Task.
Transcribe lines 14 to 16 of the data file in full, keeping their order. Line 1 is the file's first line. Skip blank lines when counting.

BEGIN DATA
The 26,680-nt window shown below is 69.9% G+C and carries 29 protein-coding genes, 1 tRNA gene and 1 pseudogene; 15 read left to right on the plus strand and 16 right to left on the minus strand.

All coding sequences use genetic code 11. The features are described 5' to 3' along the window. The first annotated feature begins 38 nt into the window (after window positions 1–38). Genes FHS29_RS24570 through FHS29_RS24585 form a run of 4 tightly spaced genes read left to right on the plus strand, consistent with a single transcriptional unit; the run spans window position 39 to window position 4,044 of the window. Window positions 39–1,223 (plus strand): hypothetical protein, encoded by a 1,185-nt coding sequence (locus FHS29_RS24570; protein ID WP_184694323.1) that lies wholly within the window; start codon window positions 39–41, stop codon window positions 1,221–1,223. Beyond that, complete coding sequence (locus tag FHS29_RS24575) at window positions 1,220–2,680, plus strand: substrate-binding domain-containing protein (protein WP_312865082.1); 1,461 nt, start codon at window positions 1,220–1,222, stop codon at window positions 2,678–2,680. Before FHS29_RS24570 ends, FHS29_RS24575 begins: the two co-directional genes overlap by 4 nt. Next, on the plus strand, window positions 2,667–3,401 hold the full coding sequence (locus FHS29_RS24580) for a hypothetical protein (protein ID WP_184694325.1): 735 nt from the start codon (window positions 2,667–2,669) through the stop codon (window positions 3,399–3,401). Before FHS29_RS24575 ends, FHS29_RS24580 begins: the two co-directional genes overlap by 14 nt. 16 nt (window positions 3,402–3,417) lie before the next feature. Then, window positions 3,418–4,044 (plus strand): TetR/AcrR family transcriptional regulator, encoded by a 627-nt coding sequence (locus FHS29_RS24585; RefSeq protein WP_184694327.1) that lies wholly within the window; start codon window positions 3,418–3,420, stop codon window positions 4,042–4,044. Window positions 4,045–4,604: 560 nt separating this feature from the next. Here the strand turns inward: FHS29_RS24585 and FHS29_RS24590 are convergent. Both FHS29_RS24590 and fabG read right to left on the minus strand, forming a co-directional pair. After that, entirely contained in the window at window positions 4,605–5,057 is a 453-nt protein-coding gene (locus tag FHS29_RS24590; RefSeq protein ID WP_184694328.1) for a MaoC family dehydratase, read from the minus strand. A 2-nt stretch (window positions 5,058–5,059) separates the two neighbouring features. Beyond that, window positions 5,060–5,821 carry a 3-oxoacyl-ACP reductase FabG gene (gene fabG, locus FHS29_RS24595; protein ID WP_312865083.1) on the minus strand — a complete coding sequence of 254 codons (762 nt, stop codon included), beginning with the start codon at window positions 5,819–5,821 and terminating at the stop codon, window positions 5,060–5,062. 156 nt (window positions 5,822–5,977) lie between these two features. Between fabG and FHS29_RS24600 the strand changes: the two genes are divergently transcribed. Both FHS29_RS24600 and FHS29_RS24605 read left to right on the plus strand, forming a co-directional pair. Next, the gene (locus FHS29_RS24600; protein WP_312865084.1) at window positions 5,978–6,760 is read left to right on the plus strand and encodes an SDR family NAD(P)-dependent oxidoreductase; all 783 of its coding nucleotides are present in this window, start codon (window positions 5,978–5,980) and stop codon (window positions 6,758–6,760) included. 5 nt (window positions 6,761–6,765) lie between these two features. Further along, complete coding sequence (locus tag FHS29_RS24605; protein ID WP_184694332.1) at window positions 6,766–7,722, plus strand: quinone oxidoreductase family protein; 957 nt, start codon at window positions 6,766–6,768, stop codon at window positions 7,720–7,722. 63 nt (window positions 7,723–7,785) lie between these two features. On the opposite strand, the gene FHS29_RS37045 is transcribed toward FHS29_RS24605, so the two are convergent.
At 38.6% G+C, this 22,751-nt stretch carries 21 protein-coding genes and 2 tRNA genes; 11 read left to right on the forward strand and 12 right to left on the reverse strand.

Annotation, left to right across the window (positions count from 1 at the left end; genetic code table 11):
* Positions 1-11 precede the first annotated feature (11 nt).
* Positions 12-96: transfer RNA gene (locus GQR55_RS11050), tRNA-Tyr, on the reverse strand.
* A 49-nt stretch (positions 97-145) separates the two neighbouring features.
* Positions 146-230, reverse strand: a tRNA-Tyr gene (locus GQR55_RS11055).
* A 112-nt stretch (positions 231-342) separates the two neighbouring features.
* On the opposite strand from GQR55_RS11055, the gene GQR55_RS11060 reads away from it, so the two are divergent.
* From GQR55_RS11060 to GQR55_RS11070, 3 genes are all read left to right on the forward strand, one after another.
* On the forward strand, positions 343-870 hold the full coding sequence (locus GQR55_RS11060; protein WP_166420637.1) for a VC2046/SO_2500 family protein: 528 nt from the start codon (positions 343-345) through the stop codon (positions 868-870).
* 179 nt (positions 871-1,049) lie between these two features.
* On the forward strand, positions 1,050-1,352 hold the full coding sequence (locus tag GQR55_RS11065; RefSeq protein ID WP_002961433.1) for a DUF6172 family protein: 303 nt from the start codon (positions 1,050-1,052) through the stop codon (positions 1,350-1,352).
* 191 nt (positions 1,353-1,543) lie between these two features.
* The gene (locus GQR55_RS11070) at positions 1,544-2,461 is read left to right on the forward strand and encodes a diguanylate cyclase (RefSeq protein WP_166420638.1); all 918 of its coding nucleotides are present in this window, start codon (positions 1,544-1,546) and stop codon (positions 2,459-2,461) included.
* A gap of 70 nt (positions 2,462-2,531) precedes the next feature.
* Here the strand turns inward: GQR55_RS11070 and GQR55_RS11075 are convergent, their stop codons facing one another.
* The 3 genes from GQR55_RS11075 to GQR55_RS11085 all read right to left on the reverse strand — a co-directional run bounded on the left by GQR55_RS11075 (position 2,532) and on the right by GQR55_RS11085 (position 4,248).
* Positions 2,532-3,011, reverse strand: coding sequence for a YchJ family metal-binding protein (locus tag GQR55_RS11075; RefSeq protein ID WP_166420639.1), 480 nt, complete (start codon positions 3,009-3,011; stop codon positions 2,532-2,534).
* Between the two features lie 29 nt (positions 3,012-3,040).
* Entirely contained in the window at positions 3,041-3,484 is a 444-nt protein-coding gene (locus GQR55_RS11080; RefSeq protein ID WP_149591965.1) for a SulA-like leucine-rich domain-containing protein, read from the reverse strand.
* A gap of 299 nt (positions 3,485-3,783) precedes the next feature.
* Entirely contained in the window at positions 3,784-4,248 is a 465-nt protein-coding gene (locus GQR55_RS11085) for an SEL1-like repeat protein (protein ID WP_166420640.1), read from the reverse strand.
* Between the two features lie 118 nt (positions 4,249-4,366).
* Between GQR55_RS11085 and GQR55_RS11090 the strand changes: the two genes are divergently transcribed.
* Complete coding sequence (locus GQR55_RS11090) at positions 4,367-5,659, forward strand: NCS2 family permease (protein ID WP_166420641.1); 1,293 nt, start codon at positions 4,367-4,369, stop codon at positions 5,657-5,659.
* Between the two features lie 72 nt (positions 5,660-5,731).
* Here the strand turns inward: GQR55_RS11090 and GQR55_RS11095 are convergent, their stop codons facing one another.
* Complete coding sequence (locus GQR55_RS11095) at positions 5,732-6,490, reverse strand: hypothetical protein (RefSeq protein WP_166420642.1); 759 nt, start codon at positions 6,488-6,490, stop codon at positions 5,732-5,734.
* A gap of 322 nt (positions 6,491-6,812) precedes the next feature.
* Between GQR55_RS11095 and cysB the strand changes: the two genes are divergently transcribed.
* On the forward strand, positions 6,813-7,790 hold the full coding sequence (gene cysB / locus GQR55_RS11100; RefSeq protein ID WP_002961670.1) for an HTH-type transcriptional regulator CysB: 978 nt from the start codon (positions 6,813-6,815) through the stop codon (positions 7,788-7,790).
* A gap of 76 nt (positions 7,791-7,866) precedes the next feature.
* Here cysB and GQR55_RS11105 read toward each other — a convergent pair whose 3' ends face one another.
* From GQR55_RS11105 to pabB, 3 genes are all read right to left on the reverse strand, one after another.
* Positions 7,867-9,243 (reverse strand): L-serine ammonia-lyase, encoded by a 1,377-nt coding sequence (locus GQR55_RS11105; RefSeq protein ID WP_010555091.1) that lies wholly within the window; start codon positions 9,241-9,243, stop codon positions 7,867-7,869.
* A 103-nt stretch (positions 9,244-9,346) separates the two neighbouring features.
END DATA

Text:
* On the forward strand, positions 1,050-1,352 hold the full coding sequence (locus tag GQR55_RS11065; RefSeq protein ID WP_002961433.1) for a DUF6172 family protein: 303 nt from the start codon (positions 1,050-1,052) through the stop codon (positions 1,350-1,352).
* 191 nt (positions 1,353-1,543) lie between these two features.
* The gene (locus GQR55_RS11070) at positions 1,544-2,461 is read left to right on the forward strand and encodes a diguanylate cyclase (RefSeq protein WP_166420638.1); all 918 of its coding nucleotides are present in this window, start codon (positions 1,544-1,546) and stop codon (positions 2,459-2,461) included.